He traced the genesis of the oppressive nature of the caste dominated Indian society to the ‘sacred’ shastras of the Hindus who guarded them so closely that if any one except them read or heard them he would commit an act of sacrilege. Ambedkar quotes from Manusmriti. if he has mastered the Veda his body should be cut to pieces” (Thorat and Deshpande 2001: 73). In other words. Rules are practical and based on prescription. the struggle of dalit liberation entered into a new phase: fighting against the oppressive structures of Hinduism from outside. Dr. Twenty years after. In the face of such failure. This difference between rules and principles. 1935 Ambedkar said that unfortunately he was born a Hindu untouchable and it was beyond his power to prevent that. In fact it was Ambedkar’s subaltern perspective which pierced through the shastras to reveal their true face. So. “that the untouchables were not really a part of Hindu society and would never be accepted as equals by the Hindus within that framework (Verma 1999: 2806). shocked the Hindu community out of complacency and at the same time provided an opportunity to the untouchables to “grasp their own future” (Zelliot 1986: 165). Rules seek to tell an agent just what course of action to pursue. then his ears should be filled with (molten) lead and if he utters the Veda. whereas principles provide man a reference point to his conscience to guide his course of action. Manusmriti sanctioned severest punishment for such a sacrilegious act. in October 1956 he converted to Buddhism. He emphasized in his “Annihilation of Caste” that the smritis and shastras were not the embodiment of religion but a system of rules to deprive the untouchables even of their basic needs and deny them equal status in the society. Moreover. were his attempts to arrange inter-caste dinners and to organise a public ceremony for making the low-caste put on the sacred thread (Zelliot 1986: 163). on October 13. according to Ambedkar. As said earlier his efforts to join the popular Ganapati festivals in Bombay also proved futile. in Nasik district. The failures of all these attempts to bring reforms in the system of Hindu religion demonstrated to Ambedkar. According to Ambedkar the Vedas. Ambedkar was forced to leave the Hindu religion. even during his earlier attempts – three temple satyagrahas – to seek equality within Hinduism. Ambedkar failed to get any support from Gandhi or the Indian National Congress. With this declaration of Ambedkar. smritis and shastras were all instruments of torture used by Hinduism against the untouchables (Lobo 2001: 243). then his tongue should be cut-off. make the act done in pursuit of them different in quality . At the Yeola Conference. “If the shudra intentionally listens for committing to memory the Veda. Principles do not prescribe a specific course of action. This new form of dalit struggle which distinguished itself from the pre-1935 struggle of Ambedkar for transformation of the Hindu religion from within. Hinduism is veritable chamber of horrors” (Lobo 2001: 243). Rules are commands and tell what to do and how to do it. He thundered. “I solemnly assure you that I will not die a Hindu” (Keer 1971: 253). Ambedkar realised that caste and Brahminic Hinduism reinforce each other and discriminate against the downtrodden sections of the society. the project of dalit liberation through reforms in Hindu religion failed to yield any result. “To the untouchables. But principles are intellectual and are useful methods of judging things. Ambedkar distinguished between rules and principles. But he declared that it was within his power to severe ties with that religion.striving for equality by remaining within Hinduism. He said in 1946. Ambedkar now opened that Hinduism was incapable of reform on its own and that the untouchables must ready themselves to fight their battle for equality alone” (Doctor 1997: 125).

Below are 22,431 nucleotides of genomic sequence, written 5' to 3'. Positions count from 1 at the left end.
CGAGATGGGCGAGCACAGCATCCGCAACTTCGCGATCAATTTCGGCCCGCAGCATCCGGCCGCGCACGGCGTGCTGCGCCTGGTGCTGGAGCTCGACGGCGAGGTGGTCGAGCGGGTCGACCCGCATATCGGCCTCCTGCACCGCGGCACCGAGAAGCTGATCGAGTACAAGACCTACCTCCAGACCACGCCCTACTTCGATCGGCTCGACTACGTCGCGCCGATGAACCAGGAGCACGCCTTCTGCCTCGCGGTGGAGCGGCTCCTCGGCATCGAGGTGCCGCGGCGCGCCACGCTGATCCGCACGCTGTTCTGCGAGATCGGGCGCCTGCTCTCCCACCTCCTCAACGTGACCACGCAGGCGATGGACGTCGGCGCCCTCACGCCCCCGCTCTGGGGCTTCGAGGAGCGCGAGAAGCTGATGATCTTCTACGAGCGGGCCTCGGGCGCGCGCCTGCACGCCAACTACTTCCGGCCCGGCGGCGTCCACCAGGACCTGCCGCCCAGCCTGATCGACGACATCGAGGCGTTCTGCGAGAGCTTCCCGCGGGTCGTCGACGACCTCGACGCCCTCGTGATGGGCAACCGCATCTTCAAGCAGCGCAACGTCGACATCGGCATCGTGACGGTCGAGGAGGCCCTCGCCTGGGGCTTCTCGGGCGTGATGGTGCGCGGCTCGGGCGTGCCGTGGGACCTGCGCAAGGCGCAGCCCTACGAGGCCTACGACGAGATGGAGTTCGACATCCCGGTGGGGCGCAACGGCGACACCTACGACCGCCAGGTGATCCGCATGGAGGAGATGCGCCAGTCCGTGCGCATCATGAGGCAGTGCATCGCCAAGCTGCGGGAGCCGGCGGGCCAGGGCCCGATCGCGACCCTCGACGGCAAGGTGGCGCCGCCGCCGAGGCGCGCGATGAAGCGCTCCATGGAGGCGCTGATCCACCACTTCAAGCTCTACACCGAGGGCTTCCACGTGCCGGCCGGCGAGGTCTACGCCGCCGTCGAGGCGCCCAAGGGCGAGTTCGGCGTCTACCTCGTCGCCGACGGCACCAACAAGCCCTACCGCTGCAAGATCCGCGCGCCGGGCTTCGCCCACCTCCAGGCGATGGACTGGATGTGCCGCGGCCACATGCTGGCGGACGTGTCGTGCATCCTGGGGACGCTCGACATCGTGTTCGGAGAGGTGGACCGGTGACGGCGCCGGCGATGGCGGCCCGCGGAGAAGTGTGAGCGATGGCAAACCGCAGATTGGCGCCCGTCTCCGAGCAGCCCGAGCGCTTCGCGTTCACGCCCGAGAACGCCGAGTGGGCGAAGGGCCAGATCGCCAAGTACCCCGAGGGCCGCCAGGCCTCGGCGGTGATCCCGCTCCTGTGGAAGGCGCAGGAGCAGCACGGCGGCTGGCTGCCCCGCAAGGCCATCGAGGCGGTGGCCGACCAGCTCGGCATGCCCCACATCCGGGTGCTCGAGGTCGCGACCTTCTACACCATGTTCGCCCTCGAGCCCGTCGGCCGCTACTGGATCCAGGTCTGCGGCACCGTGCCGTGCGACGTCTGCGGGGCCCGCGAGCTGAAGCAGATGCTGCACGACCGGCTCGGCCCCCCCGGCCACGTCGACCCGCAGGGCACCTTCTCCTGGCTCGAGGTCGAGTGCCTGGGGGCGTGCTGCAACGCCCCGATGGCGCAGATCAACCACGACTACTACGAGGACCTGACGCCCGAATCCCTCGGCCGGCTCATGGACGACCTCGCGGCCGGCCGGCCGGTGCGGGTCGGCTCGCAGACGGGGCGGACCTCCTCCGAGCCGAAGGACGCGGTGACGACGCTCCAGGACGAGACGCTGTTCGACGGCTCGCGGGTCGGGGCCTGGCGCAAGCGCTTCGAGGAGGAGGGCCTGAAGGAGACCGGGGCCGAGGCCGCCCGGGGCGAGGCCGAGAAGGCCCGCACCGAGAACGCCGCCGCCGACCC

the basis on which all true civil governments rest. In other words. Consequently. political and sanitary rules and regulations. He opined that once the people come to know that what Hindus called religion is not a religion but a law. Had he been against religion he could not have had embraced Buddhism. religion must mainly be a matter of principles only.: 90). An other aspect of Dr. But I am told that for such religious principles. The moment it degenerates into rules it ceases to be religion. Religion. 89). He said. he said that there should be no hesitation in saying that such a religion must be destroyed and there is nothing irreligious in working for the destruction of such a religion that discriminates against its own people whom it bracketed as untouchables. On the basis of a discussion around the distinction between rules and principles in reference to religion. Ambedkar’s subaltern approach for the emancipation of dalits and their empowerment was his distinct formulation of Indian nationalism in opposition to the dominant discourse of Hindu nationalism as represented by Raja Rammohan Roy. in fact. is nothing but a mass of sacrificial. In short. Performing an act under the command of a rule and in the light of a principle. as a guide of conscience. Ambedkar comes to conclusion that what is called Religion by the Hindus is nothing but a multitudes of commands and prohibition. social. The above discussion shows that what Ambedkar was against was a religion of rules not religion in itself. . equality and fraternity. which alone can lay claim to being a true religion” (ibid. and both their sanction’. as it kills responsibility which is the essence of a truly religious act” (Ambedkar 1995: 88). It is “really Law or at best legalised class ethics” (ibid. when I argue that these ancient rules of life be annulled. “To permit of this responsibility.G. said Ambedkar. Tilak. as contained in the Vedas and smritis. and were invested with the character of finality and fixity. not a religion in a true sense of the term. as will be in consonance with liberty. may not be necessary for you to borrow from foreign sources and that you could draw for such principles on the Upanishads” (ibid. Therefore. He said. A religious act may not be a correct act but according to Ambedkar must at least be a responsible act. Ambedkar exhorted the untouchables to tear the mask and find in it the hidden conspiracy against them which projected the code of conduct as a religion. are two different things. what the Hindu call religion is. One can leave religion but cannot change it because. B. they could urge for its amendment or abolition because law can be changed but not religion. Ambedkar wanted to raise religion in consonance with liberty. The principle may be wrong but the act is conscious and responsible by virtue of the fact that such an act has been performed by an individual by making use of his critical abilities. “I am no authority on the subject. It is in this context that Ambedkar’s decision to leave Hinduism and his conversion to Buddhism becomes self-explanatory as a step for dalit liberation. his religion could not be against the principles of democracy. masquerading as religion. the Hindu religion. in the sense of spiritual principles is conspicuous by its absence in them. iniquitous – not the same for one class as for another. I am anxious that its place shall be taken by a religion of principles. equality and fraternity is. Mahatma Gandhi.and in content. 90). is that they are made immutable – same for all generations. It can not be a matter of rules. The most notorious aspect of these bunch of rules and codes of ordinances. “the idea of Religion is generally speaking not associated with the idea of change” (ibid. The rule may be right but the act performed thereof is mechanical. Ambedkar said “…I agree with Burke when he says that ‘True religion is the foundation of society. all mixed up.: 92).